Daily Archives: January 26, 2020

RIP Kobe Bryant (1978-2020)

One of the hard truths of life is that we never know when our number will be up. If we are lucky, we will live to see old age. But not all of us are so lucky.

NBA legend Kobe Bryant was killed this morning in a helicopter crash with his daughter Gianna and seven other people.

I’m not a huge sports fan. The extend of my sports watching is going a Brooklyn Cyclones game every summer. But I respect hard work, talent, drive and the knowledge that one has to work for what you want from life.

Kobe Bryant was only 41. His daughter was only 13. Their loss, simply on the human level, is palpable and heartbreaking. My heart goes out to his wife, his surviving children, those who knew him best and the millions of basketball fans around the world.

On Yom Kippur, we say the Unetanah Tokef prayer. Part of the prayer is as follows:

And on Yom Kippur it is sealed./How many shall pass away and how many shall be born,/Who shall live and who shall die,

We never know when the final chapter in the book of life will be written. We can only live to the fullest and give thanks for our blessings.

May the memories of Bryant, his daughter, and everyone who perished this morning forever be a blessing. Z”l.

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All the Ways We Said Goodbye: A Novel of the Ritz Paris Book Review

A building is more than the materials used to build it. It is a place of action and memories.

The center of the new novel, All the Ways We Said Goodbye: A Novel of the Ritz Paris is the Ritz Paris Hotel. Co-written by Beatriz Williams, Lauren Willig and Karen White, the book is set in three different times and places in France: an aristocratic country house during World War I, Paris during World War II and Paris in the 1960’s.

During World War I, heiress Aurelie is trapped in her family’s ancestral home with her father. The Germans have taken over and are slowly sapping the land and the people of their resources. During World War II, Daisy was raised by her American grandmother. Married to a Frenchman who has joined the Nazi cause, she secretly joins the resistance. In the 1960’s, Barbara is a recent widow. She has come to France to seek out the lover her late husband never got over.

When three authors work together on one story, there is either the potential to create an amazing story or a mess of a novel with three separate voices that never quite merge together. This book is somewhere in the middle. It is far from the worst book I have ever read. However, it does not quite reach the potential that it promises.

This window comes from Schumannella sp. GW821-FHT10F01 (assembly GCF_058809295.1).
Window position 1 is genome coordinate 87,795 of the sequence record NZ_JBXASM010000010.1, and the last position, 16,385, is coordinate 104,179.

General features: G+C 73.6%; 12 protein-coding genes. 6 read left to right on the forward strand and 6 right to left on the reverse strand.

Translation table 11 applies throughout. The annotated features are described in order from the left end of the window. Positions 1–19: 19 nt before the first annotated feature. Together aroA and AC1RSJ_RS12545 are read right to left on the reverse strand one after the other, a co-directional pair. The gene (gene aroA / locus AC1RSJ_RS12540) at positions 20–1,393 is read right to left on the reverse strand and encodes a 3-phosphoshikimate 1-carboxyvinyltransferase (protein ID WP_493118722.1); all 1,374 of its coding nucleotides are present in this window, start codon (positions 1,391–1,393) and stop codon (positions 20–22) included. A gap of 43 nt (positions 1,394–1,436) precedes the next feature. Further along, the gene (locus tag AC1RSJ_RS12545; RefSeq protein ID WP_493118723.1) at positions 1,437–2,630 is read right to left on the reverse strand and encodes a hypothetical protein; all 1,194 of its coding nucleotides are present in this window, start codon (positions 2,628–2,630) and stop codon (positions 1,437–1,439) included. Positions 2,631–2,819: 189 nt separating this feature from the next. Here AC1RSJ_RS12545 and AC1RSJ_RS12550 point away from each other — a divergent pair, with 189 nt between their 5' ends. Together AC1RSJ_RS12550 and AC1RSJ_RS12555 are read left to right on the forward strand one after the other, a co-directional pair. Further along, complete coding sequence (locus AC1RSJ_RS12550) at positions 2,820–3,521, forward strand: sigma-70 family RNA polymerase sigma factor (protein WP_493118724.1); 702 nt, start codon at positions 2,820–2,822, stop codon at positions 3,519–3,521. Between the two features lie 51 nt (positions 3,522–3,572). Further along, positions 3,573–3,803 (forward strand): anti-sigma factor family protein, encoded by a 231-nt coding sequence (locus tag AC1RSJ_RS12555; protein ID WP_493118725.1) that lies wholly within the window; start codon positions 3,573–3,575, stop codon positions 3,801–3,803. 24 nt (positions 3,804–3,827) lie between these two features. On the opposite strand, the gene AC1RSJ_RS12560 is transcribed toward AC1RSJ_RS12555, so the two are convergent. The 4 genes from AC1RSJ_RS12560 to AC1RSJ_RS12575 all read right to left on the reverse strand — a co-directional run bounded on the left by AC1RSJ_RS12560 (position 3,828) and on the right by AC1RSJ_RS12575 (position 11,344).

Do I recommend it? Maybe.

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Thoughts on Eric Adams’ Telling Non-Native New Yorkers to Go Back to Ohio and Iowa

If you know nothing about New York City, you know that it is an expensive place to live. For the same price of renting or buying a home in New York City, one can buy a home with a large piece of land in another part of the country.

Last Monday, Brooklyn Borough President Eric Adams stated the following during a Martin Luther King Jr. Day speech.

“Go back to Iowa, you go back to Ohio,” he said during a speech in Harlem.

“New York City belongs to the people that was here and made New York City what it is.”

To be fair, the point he is making is not exactly a lie. Living in New York City is not cheap. In many neighborhoods that were once considered to be untouchable, gentrification is causing rent and home prices to rise. An unfortunate side effect of this is that long time residents of these neighborhoods (many of whom who are people of color), cannot afford to stay in their homes.

However, the blame does not lie on the feet of those who come from states like Iowa and Ohio. I have many friends who are not native New Yorkers. Their contribution to this city is just as important as those of us who were born here. The blame lies on the building owners and the developers who charge prices for homes that is unreasonable for most of America. The blame also lies with the city and the state who do not step in to make sure that the homeless population is not increasing because of rising rent and home buying prices.

New York City has always welcome newcomers. It is what makes this city so vibrant and so beautiful. If this city is to thrive in the future, we must continue to welcome newcomers. We must also ensure that those who live here can continue to live here. But that does not mean we blame those newcomers for being able to afford to live here.

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